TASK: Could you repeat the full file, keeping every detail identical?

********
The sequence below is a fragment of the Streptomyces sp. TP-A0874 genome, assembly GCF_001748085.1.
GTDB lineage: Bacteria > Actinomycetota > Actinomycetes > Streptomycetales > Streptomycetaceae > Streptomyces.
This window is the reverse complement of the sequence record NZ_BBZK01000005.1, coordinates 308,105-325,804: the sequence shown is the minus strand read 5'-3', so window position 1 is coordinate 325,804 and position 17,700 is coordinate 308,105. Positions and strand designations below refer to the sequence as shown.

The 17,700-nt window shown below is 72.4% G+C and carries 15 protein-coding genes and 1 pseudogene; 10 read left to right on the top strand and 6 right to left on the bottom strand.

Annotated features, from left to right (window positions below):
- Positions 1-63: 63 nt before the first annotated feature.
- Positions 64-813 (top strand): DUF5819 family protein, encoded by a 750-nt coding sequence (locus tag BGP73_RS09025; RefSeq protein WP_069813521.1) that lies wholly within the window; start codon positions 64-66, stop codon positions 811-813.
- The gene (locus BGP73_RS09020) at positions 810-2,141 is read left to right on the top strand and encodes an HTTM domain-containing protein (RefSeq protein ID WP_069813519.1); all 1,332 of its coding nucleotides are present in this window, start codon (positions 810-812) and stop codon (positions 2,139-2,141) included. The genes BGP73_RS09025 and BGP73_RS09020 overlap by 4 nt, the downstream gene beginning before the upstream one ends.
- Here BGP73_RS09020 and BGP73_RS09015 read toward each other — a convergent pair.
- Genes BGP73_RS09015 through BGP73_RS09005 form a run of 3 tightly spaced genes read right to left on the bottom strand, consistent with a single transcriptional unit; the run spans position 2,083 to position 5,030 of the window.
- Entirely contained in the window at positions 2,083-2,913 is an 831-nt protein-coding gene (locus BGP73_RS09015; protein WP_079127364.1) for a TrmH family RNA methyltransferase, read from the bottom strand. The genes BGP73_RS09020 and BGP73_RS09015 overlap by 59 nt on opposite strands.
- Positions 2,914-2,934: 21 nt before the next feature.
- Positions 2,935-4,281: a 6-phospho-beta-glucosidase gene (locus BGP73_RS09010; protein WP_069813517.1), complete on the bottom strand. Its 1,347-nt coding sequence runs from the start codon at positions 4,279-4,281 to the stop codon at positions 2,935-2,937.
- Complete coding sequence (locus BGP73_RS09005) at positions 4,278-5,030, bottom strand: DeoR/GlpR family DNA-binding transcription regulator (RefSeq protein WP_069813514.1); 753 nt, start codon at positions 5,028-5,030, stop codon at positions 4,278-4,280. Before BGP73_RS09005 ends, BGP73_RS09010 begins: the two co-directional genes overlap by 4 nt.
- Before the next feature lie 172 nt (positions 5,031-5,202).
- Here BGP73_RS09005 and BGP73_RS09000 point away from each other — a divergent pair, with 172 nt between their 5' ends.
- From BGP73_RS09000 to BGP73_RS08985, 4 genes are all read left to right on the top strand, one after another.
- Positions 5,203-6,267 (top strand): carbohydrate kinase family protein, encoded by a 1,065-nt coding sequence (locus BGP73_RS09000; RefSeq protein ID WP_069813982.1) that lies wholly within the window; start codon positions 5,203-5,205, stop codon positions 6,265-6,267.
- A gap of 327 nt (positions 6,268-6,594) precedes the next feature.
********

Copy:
The sequence below is a fragment of the Streptomyces sp. TP-A0874 genome, assembly GCF_001748085.1.
GTDB lineage: Bacteria > Actinomycetota > Actinomycetes > Streptomycetales > Streptomycetaceae > Streptomyces.
This window is the reverse complement of the sequence record NZ_BBZK01000005.1, coordinates 308,105-325,804: the sequence shown is the minus strand read 5'-3', so window position 1 is coordinate 325,804 and position 17,700 is coordinate 308,105. Positions and strand designations below refer to the sequence as shown.

The 17,700-nt window shown below is 72.4% G+C and carries 15 protein-coding genes and 1 pseudogene; 10 read left to right on the top strand and 6 right to left on the bottom strand.

Annotated features, from left to right (window positions below):
- Positions 1-63: 63 nt before the first annotated feature.
- Positions 64-813 (top strand): DUF5819 family protein, encoded by a 750-nt coding sequence (locus tag BGP73_RS09025; RefSeq protein WP_069813521.1) that lies wholly within the window; start codon positions 64-66, stop codon positions 811-813.
- The gene (locus BGP73_RS09020) at positions 810-2,141 is read left to right on the top strand and encodes an HTTM domain-containing protein (RefSeq protein ID WP_069813519.1); all 1,332 of its coding nucleotides are present in this window, start codon (positions 810-812) and stop codon (positions 2,139-2,141) included. The genes BGP73_RS09025 and BGP73_RS09020 overlap by 4 nt, the downstream gene beginning before the upstream one ends.
- Here BGP73_RS09020 and BGP73_RS09015 read toward each other — a convergent pair.
- Genes BGP73_RS09015 through BGP73_RS09005 form a run of 3 tightly spaced genes read right to left on the bottom strand, consistent with a single transcriptional unit; the run spans position 2,083 to position 5,030 of the window.
- Entirely contained in the window at positions 2,083-2,913 is an 831-nt protein-coding gene (locus BGP73_RS09015; protein WP_079127364.1) for a TrmH family RNA methyltransferase, read from the bottom strand. The genes BGP73_RS09020 and BGP73_RS09015 overlap by 59 nt on opposite strands.
- Positions 2,914-2,934: 21 nt before the next feature.
- Positions 2,935-4,281: a 6-phospho-beta-glucosidase gene (locus BGP73_RS09010; protein WP_069813517.1), complete on the bottom strand. Its 1,347-nt coding sequence runs from the start codon at positions 4,279-4,281 to the stop codon at positions 2,935-2,937.
- Complete coding sequence (locus BGP73_RS09005) at positions 4,278-5,030, bottom strand: DeoR/GlpR family DNA-binding transcription regulator (RefSeq protein WP_069813514.1); 753 nt, start codon at positions 5,028-5,030, stop codon at positions 4,278-4,280. Before BGP73_RS09005 ends, BGP73_RS09010 begins: the two co-directional genes overlap by 4 nt.
- Before the next feature lie 172 nt (positions 5,031-5,202).
- Here BGP73_RS09005 and BGP73_RS09000 point away from each other — a divergent pair, with 172 nt between their 5' ends.
- From BGP73_RS09000 to BGP73_RS08985, 4 genes are all read left to right on the top strand, one after another.
- Positions 5,203-6,267 (top strand): carbohydrate kinase family protein, encoded by a 1,065-nt coding sequence (locus BGP73_RS09000; RefSeq protein ID WP_069813982.1) that lies wholly within the window; start codon positions 5,203-5,205, stop codon positions 6,265-6,267.
- A gap of 327 nt (positions 6,268-6,594) precedes the next feature.